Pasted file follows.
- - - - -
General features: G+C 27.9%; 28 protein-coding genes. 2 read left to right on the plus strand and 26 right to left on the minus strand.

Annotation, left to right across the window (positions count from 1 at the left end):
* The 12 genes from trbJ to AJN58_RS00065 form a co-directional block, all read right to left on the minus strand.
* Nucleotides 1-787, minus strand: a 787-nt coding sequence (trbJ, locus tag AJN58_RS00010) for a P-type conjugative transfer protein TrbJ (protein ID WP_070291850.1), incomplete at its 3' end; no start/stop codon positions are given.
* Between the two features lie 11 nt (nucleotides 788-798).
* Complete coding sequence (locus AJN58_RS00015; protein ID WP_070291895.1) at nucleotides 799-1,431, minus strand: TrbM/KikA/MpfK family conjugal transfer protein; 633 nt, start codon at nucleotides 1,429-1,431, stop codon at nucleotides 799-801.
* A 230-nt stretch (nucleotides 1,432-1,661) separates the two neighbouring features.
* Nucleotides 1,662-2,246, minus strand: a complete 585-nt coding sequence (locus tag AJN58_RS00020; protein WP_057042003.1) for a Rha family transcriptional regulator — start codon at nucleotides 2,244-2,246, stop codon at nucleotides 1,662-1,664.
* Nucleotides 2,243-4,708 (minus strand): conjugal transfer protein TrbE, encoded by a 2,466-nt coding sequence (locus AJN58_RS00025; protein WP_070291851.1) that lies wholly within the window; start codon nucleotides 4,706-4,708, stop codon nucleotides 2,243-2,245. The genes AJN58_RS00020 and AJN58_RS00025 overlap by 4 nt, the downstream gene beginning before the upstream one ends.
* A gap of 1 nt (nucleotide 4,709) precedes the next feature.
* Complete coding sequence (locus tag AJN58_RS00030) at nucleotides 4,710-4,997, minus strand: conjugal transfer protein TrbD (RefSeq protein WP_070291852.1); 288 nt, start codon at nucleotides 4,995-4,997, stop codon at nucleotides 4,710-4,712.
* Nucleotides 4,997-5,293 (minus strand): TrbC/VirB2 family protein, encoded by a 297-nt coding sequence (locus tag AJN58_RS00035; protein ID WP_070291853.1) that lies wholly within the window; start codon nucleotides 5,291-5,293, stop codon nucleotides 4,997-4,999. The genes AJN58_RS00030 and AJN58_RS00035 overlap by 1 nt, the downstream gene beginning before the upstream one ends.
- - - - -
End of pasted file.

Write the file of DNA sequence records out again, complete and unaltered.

General features: G+C 27.9%; 28 protein-coding genes. 2 read left to right on the plus strand and 26 right to left on the minus strand.

Annotation, left to right across the window (positions count from 1 at the left end):
* The 12 genes from trbJ to AJN58_RS00065 form a co-directional block, all read right to left on the minus strand.
* Nucleotides 1-787, minus strand: a 787-nt coding sequence (trbJ, locus tag AJN58_RS00010) for a P-type conjugative transfer protein TrbJ (protein ID WP_070291850.1), incomplete at its 3' end; no start/stop codon positions are given.
* Between the two features lie 11 nt (nucleotides 788-798).
* Complete coding sequence (locus AJN58_RS00015; protein ID WP_070291895.1) at nucleotides 799-1,431, minus strand: TrbM/KikA/MpfK family conjugal transfer protein; 633 nt, start codon at nucleotides 1,429-1,431, stop codon at nucleotides 799-801.
* A 230-nt stretch (nucleotides 1,432-1,661) separates the two neighbouring features.
* Nucleotides 1,662-2,246, minus strand: a complete 585-nt coding sequence (locus tag AJN58_RS00020; protein WP_057042003.1) for a Rha family transcriptional regulator — start codon at nucleotides 2,244-2,246, stop codon at nucleotides 1,662-1,664.
* Nucleotides 2,243-4,708 (minus strand): conjugal transfer protein TrbE, encoded by a 2,466-nt coding sequence (locus AJN58_RS00025; protein WP_070291851.1) that lies wholly within the window; start codon nucleotides 4,706-4,708, stop codon nucleotides 2,243-2,245. The genes AJN58_RS00020 and AJN58_RS00025 overlap by 4 nt, the downstream gene beginning before the upstream one ends.
* A gap of 1 nt (nucleotide 4,709) precedes the next feature.
* Complete coding sequence (locus tag AJN58_RS00030) at nucleotides 4,710-4,997, minus strand: conjugal transfer protein TrbD (RefSeq protein WP_070291852.1); 288 nt, start codon at nucleotides 4,995-4,997, stop codon at nucleotides 4,710-4,712.
* Nucleotides 4,997-5,293 (minus strand): TrbC/VirB2 family protein, encoded by a 297-nt coding sequence (locus tag AJN58_RS00035; protein ID WP_070291853.1) that lies wholly within the window; start codon nucleotides 5,291-5,293, stop codon nucleotides 4,997-4,999. The genes AJN58_RS00030 and AJN58_RS00035 overlap by 1 nt, the downstream gene beginning before the upstream one ends.